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The Construction Industry Contractors Scheme (CIS)

Factors to consider

 

The Construction Industry Scheme (CIS) can be traced back to the Income & Corporation Taxes Act (ICTA), 1988 (Chapters IV and VII) and was basically a consequence of the endemic abuse by contractors and sub-contractors of the tax system. In simple terms, contractors (normally limited companies) would sub-contract with individuals or groups of individuals (sometimes under the guise of another limited company) to avoid paying income tax and national insurance contributions to people who would otherwise normally be deemed employee’s of the contractor. The avoidance scheme, was in many ways a ‘win win’ situation for both parties as the contractors avoided having to deduct (and calculate) income tax and national insurance contributions whilst the sub-contractor received their money gross and often failed to declare such income at an individual or corporate tax level if using their own limited company. Obviously, this was not very satisfactory to the Inland Revenue so the government introduced the requirement that all contractors had to register under the CIS Scheme, with either income tax and NI deductions being made by the contractor or paid gross to the sub-contractor depending on whether the sub-contractor supplied a registration card or a tax certificate. Further, before a contractor could pay a sub-contractor, gross sums it would have to show not only that they had complied with the tax obligations of the ICTA 1988 but did so for a period of 3 years before a CIS certificate would be issued. In the leading case of Her Majesty’s Inspector of Taxes v. JDC Services in 2004, it also became clear that the CIS Rules were to be strictly implemented with the ‘minor and technical’ errors exemptions (these allowing companies that had generally followed the ‘spirit’ of the ICTA Act to still be permitted a CIS certificate notwithstanding any ‘minor and technical’ errors) being just that with anything beyond that resulting in a refusal to grant a CIS certificate.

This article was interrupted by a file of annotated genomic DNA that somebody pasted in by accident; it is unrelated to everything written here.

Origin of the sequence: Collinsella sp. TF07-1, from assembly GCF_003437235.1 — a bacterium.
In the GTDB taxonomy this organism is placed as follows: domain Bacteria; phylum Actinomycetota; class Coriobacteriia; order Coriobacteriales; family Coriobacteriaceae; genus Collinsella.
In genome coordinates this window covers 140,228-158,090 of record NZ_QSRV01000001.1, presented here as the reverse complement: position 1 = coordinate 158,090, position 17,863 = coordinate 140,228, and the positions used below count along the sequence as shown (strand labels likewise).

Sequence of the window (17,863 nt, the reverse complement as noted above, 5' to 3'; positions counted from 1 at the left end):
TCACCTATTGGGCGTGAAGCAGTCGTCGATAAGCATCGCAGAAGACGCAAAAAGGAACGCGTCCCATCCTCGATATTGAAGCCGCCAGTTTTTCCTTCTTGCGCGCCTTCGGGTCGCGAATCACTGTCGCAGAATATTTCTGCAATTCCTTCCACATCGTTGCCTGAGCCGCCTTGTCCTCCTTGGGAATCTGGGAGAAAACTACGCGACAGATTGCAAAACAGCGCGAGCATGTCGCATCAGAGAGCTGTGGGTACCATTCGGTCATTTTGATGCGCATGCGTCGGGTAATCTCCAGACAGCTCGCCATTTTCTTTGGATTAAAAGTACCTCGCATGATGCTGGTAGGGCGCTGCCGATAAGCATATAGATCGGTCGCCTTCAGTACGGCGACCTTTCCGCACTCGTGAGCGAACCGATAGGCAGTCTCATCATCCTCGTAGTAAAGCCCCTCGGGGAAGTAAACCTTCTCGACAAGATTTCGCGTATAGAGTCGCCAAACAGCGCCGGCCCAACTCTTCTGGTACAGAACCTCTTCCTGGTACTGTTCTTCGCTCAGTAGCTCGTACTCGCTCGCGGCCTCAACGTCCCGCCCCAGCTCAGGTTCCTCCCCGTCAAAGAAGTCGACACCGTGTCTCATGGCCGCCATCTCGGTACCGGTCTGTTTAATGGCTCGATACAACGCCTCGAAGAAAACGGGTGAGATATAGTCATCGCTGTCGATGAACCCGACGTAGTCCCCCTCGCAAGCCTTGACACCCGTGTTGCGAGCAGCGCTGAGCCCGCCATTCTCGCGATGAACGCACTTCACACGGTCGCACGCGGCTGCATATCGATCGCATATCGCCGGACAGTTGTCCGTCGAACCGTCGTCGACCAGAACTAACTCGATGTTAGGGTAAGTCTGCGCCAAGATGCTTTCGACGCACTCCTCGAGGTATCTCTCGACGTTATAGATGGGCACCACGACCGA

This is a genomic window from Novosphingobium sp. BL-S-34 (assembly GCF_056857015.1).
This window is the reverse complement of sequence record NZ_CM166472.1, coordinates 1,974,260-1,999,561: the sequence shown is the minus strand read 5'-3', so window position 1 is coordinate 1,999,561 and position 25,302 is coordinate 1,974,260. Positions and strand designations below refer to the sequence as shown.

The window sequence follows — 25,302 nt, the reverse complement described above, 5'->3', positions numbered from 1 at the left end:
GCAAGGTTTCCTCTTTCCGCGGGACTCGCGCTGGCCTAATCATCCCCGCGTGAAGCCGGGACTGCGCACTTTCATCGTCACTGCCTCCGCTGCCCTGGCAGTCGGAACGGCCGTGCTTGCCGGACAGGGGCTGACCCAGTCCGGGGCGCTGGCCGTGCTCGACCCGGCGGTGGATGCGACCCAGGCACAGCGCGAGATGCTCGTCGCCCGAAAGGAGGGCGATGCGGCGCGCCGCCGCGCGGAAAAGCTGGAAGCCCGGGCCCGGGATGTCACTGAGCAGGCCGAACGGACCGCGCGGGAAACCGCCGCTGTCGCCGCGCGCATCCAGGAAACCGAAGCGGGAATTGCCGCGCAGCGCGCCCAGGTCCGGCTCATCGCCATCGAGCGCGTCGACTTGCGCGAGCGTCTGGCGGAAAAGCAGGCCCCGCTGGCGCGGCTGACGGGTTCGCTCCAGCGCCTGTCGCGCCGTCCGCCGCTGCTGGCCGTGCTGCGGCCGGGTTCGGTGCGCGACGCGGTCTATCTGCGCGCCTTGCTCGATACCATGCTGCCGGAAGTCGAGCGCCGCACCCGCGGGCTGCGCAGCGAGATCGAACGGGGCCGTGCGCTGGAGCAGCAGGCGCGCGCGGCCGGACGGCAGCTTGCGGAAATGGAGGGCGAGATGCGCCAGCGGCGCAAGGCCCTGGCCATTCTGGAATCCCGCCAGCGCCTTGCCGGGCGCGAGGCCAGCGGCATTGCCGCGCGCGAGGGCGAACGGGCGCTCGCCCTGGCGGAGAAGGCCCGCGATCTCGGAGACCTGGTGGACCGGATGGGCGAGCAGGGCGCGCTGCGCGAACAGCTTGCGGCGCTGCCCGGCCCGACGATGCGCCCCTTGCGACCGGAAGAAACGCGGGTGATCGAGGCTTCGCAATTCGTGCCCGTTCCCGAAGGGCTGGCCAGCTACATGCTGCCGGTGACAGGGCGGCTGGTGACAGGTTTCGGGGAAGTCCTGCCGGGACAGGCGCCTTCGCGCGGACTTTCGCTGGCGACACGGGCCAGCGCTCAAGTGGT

How does the CIS Scheme impact on my selection of an accountant? Yes, it is vital that your accountant has experience of dealing with and applying for CIS certificates, dealing with building contractors and sub-contractors if you are to ensure that you are on the right side of the law. In particular, fines are particularly heavy in this sector with contractors being subject to a penalty of up to £3,000.00 from HMRC if they negligently or deliberately provide incorrect information.

Under the new rules contractors have to make a monthly return to HMRC which:

  • Confirms that the employment of sub-contractors has been considered;
  • Confirms that the verification process has been dealt with correctly;
  • Details payments made to all sub-contractors; and
  • Details any deductions of tax made from those payments

The CIS Scheme - Factors to consider

 

Workers within the construction industry will be deemed to be in receipt of employment income – and, therefore, subject to PAYE and National Insurance - unless one of three simple, clear and easy criteria are met, namely does the worker provide

  • their own equipment (other than customary to the trade)
  • their own materials
  • additional workers to complete the job.